Business Standard: December 14, 2017
New Delhi: At a time when residential real estate is facing a steady decline in sales, Godrej Properties (GPL) has turned an outlier, recording healthy sales and earnings growth. Using the strength of its balance sheet, it has also become a leading consolidator. Pirojsha Godrej, chairman of the company, spoke to Raghavendra Kamath and Abhineet Kumar on the company’s future plans. Edited Excerpts:
We have not announced anything yet. But, a lot of discussions are underway. The second half should also see the kind of traction we got in the first half in terms of business development. Markets are in a poor state, which creates a lot of pull for other developers wanting to do joint ventures (JVs) with us. We are targeting four top cities — Mumbai, NCR, Bangalore and Pune. Cumulatively, the four cities account for 50 per cent of volumes of real estate being sold in the country and two-third of its value. It is a big opportunity to expand. Each of these markets has micro markets. The opportunity is to enter these markets as quickly as possible.
DLF has tweaked its strategy, saying it will sell only after completing the projects. What is your take?
That’s not our plan. Pre-sales are a big advantage for us. We believe in funding the development from cash flows that we generate from sales to customers. If you end up funding the entire development from your balance sheet, then margins will be better but your ability to grow will be limited. Each company will have its own strategy, but we have no plan to shift our model.
How has the Real Estate Regulatory Agency (RERA) impacted your business?
RERA will have a bearing on the JVs in real estate as it prohibits pre-launches without project approvals. For most developers, the model earlier was to buy land and immediately sell their project to some investors and then they went for approvals to launch a project in the market. With RERA they cannot do that. So how would they buy the land? Cost of capital is exorbitant for many of these developers. So, in the first stage, there will be consolidation where only a few players would be able to take part in the industry. And, later in second stage, it will lead to acceleration in JVs as there is not much capital available to buy the land. This will help us.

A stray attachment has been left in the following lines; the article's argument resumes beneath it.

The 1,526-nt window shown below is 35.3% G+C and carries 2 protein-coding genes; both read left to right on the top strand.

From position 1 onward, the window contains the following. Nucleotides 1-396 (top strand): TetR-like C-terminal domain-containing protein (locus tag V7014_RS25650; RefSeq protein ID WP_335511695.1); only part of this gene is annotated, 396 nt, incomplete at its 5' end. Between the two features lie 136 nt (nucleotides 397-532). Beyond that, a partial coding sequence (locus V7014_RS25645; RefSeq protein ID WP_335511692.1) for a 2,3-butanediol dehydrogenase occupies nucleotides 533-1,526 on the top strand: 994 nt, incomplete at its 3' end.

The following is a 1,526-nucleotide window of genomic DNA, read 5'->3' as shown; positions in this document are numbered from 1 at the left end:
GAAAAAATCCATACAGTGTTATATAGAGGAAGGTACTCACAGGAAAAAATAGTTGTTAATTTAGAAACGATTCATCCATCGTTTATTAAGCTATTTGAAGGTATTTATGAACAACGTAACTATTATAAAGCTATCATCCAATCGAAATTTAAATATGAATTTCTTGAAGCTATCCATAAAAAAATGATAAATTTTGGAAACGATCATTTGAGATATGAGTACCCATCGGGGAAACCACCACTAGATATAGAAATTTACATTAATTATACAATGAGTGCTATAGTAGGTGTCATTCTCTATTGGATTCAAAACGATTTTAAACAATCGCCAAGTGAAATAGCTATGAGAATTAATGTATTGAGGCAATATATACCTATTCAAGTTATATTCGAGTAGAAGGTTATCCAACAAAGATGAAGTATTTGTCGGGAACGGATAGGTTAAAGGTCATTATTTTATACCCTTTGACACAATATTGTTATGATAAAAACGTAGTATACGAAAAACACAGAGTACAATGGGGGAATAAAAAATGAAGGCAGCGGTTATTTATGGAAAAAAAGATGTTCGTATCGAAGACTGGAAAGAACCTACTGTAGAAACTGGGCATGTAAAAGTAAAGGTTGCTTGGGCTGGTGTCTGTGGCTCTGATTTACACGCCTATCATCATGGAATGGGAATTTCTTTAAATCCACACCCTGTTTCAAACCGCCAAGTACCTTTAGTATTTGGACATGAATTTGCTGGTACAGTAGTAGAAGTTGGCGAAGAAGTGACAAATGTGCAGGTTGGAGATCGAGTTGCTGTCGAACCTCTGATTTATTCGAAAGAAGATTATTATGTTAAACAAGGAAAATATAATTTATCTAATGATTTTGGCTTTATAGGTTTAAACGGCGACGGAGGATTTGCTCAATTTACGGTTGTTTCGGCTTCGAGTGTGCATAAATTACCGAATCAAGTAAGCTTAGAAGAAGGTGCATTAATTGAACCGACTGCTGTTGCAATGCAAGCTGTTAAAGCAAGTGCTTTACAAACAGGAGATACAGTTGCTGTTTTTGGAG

Has your strategy of doing business also seen some tweaking after regulatory changes in RERA and GST?
We were actually following most of things before RERA, but we have tweaked a few things now. For instance, RERA mandates certain kind of payment plan for customers. You can’t collect more than a certain sum. All projects are in line with the guidelines. Broadly, the strategy of the firm and what we intended has not changed at all.
We think we are in a good and attractive niche. The idea is to focus on scale and efficiencies. In RERA, the benefit is it will improve consumer confidence. That will in turn lead to better end-user demand. The other thing RERA does is that, it will also hasten the consolidation which is already under way. It has very strict penalties and will hasten consolidation. But, it will be an opportunity for what we have been doing, to do it with better scale and efficiency.
Last month, Ambit report talked about bankruptcy cases bringing a lot of land parcels to auction and eventually bringing down land prices?
Obviously, everybody has their own views. But what is less understood is that demand factors drive real estate. When a country does well, urbanisation happens. There is no reason that demand side will not do well. Ambit came out with a report that real estate prices will come down 50 per cent after demonetisation. We thought it would not happen. And it didn’t happen. Our view is that we are extremely optimistic.
What gives you this optimism?
We believe India will be the largest growing country in the world in the next 10 years. We think there is every chance that real estate will be one of the fastest growing sectors in that. We are positioned as a company within the sector to benefit from that growth. People become pessimistic when the sector goes through a down cycle and too optimistic when it goes through an up cycle. It is a cyclical business. But the structural direction it is taking is a positive one.
Disclaimer: This information has been collected through secondary research and IBEF is not responsible for any errors in the same.